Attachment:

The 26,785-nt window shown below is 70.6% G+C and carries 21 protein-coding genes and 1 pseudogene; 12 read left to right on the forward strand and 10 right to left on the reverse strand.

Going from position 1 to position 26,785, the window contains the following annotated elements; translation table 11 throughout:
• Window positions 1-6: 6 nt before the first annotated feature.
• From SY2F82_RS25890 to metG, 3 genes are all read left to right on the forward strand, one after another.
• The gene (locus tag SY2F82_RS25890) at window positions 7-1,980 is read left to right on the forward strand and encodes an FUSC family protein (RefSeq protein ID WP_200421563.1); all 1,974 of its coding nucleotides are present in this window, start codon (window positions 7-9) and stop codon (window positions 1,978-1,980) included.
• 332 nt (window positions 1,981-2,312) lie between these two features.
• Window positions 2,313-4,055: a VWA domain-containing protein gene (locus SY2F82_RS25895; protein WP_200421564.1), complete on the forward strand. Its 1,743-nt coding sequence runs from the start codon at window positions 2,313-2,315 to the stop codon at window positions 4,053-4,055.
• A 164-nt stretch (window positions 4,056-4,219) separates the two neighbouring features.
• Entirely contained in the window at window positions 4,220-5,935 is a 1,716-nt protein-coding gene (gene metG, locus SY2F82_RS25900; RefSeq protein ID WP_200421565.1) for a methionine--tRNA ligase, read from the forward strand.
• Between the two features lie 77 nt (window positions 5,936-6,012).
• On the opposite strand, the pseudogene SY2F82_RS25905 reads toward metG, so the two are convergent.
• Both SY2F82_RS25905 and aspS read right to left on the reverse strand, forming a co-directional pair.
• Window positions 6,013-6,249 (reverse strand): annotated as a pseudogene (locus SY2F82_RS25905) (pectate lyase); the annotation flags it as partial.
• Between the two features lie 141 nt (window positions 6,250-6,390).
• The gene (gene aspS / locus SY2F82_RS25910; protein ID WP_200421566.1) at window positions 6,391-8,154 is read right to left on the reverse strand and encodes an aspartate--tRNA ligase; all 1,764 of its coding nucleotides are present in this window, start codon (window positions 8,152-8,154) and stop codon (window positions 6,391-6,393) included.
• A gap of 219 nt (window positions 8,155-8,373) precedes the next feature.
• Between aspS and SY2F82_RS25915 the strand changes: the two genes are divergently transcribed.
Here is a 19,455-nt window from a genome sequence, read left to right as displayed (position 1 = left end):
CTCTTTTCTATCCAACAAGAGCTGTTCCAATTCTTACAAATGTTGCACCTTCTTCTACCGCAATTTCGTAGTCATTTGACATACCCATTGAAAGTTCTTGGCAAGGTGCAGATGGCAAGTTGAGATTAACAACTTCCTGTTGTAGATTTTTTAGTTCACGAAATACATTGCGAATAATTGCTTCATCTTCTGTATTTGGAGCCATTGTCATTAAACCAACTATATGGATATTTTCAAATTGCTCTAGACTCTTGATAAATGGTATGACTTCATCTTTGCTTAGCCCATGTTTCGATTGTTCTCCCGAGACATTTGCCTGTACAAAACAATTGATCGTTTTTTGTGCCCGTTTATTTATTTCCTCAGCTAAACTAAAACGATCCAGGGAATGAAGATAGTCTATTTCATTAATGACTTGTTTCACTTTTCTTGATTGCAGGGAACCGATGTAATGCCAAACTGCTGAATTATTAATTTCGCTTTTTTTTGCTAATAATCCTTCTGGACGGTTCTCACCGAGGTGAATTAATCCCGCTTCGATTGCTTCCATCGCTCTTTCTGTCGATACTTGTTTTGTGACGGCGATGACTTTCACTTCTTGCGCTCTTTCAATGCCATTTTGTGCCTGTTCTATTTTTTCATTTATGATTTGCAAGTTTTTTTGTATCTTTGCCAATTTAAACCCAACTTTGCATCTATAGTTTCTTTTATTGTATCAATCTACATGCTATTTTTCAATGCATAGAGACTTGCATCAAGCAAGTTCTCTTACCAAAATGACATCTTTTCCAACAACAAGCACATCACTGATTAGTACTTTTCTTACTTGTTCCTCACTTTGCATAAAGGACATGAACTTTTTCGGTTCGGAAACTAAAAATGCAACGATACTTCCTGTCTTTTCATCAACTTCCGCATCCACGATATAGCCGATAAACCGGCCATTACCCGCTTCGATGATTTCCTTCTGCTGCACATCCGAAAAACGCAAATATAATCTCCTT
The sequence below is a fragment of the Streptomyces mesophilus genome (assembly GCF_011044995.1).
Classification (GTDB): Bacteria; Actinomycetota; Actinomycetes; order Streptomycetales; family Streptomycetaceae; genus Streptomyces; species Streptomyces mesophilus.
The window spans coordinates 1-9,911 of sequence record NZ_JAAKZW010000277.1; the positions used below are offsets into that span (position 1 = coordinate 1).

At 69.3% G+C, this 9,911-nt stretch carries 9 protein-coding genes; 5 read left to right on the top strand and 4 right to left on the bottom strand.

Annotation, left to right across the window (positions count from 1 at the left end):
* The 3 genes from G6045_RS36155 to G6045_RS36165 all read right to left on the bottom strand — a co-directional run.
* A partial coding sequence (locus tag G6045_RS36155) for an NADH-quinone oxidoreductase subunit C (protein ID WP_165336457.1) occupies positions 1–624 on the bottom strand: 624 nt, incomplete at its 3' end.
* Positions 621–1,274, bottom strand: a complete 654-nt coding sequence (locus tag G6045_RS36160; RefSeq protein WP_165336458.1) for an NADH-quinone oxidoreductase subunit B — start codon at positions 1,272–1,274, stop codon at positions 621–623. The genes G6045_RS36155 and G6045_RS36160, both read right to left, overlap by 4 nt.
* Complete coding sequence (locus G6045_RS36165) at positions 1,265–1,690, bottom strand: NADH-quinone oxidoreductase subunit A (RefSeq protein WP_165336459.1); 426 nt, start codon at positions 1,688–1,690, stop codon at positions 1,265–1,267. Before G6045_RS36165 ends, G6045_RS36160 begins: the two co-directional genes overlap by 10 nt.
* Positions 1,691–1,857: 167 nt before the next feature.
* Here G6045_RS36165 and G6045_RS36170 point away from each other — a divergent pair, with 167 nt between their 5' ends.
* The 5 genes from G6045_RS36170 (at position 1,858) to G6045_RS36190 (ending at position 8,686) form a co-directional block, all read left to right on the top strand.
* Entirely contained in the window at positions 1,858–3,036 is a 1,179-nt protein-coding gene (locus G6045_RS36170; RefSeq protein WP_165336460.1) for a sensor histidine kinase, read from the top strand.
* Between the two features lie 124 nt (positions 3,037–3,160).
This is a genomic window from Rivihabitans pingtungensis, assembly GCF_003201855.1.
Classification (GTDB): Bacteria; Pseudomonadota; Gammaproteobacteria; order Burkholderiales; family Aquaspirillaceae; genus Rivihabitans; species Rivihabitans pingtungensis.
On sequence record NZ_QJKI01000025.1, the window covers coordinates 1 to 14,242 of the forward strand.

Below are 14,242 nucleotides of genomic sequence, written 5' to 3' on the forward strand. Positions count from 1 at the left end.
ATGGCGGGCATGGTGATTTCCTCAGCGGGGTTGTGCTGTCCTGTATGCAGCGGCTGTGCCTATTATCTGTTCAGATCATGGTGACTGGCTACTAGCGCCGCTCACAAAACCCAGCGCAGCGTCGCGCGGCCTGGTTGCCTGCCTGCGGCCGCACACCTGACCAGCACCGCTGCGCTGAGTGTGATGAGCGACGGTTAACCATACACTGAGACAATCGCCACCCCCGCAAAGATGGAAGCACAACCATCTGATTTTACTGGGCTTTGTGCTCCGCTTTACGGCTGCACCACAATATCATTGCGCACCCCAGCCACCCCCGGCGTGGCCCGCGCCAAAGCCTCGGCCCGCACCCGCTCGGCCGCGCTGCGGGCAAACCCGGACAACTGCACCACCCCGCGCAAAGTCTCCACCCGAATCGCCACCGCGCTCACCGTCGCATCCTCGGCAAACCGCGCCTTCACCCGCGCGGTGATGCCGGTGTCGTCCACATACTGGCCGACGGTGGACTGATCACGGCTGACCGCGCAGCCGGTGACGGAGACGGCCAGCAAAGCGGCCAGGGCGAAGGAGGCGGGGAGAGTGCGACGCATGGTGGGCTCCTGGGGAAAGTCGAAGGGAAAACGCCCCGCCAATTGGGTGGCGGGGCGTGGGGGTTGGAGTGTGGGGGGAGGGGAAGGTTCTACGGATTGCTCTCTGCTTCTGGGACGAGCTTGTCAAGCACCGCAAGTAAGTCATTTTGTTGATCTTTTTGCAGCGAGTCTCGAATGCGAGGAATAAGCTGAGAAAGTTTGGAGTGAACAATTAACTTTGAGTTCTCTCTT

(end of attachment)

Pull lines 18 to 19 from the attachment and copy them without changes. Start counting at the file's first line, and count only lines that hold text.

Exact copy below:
Here is a 19,455-nt window from a genome sequence, read left to right as displayed (position 1 = left end):
CTCTTTTCTATCCAACAAGAGCTGTTCCAATTCTTACAAATGTTGCACCTTCTTCTACCGCAATTTCGTAGTCATTTGACATACCCATTGAAAGTTCTTGGCAAGGTGCAGATGGCAAGTTGAGATTAACAACTTCCTGTTGTAGATTTTTTAGTTCACGAAATACATTGCGAATAATTGCTTCATCTTCTGTATTTGGAGCCATTGTCATTAAACCAACTATATGGATATTTTCAAATTGCTCTAGACTCTTGATAAATGGTATGACTTCATCTTTGCTTAGCCCATGTTTCGATTGTTCTCCCGAGACATTTGCCTGTACAAAACAATTGATCGTTTTTTGTGCCCGTTTATTTATTTCCTCAGCTAAACTAAAACGATCCAGGGAATGAAGATAGTCTATTTCATTAATGACTTGTTTCACTTTTCTTGATTGCAGGGAACCGATGTAATGCCAAACTGCTGAATTATTAATTTCGCTTTTTTTTGCTAATAATCCTTCTGGACGGTTCTCACCGAGGTGAATTAATCCCGCTTCGATTGCTTCCATCGCTCTTTCTGTCGATACTTGTTTTGTGACGGCGATGACTTTCACTTCTTGCGCTCTTTCAATGCCATTTTGTGCCTGTTCTATTTTTTCATTTATGATTTGCAAGTTTTTTTGTATCTTTGCCAATTTAAACCCAACTTTGCATCTATAGTTTCTTTTATTGTATCAATCTACATGCTATTTTTCAATGCATAGAGACTTGCATCAAGCAAGTTCTCTTACCAAAATGACATCTTTTCCAACAACAAGCACATCACTGATTAGTACTTTTCTTACTTGTTCCTCACTTTGCATAAAGGACATGAACTTTTTCGGTTCGGAAACTAAAAATGCAACGATACTTCCTGTCTTTTCATCAACTTCCGCATCCACGATATAGCCGATAAACCGGCCATTACCCGCTTCGATGATTTCCTTCTGCTGCACATCCGAAAAACGCAAATATAATCTCCTT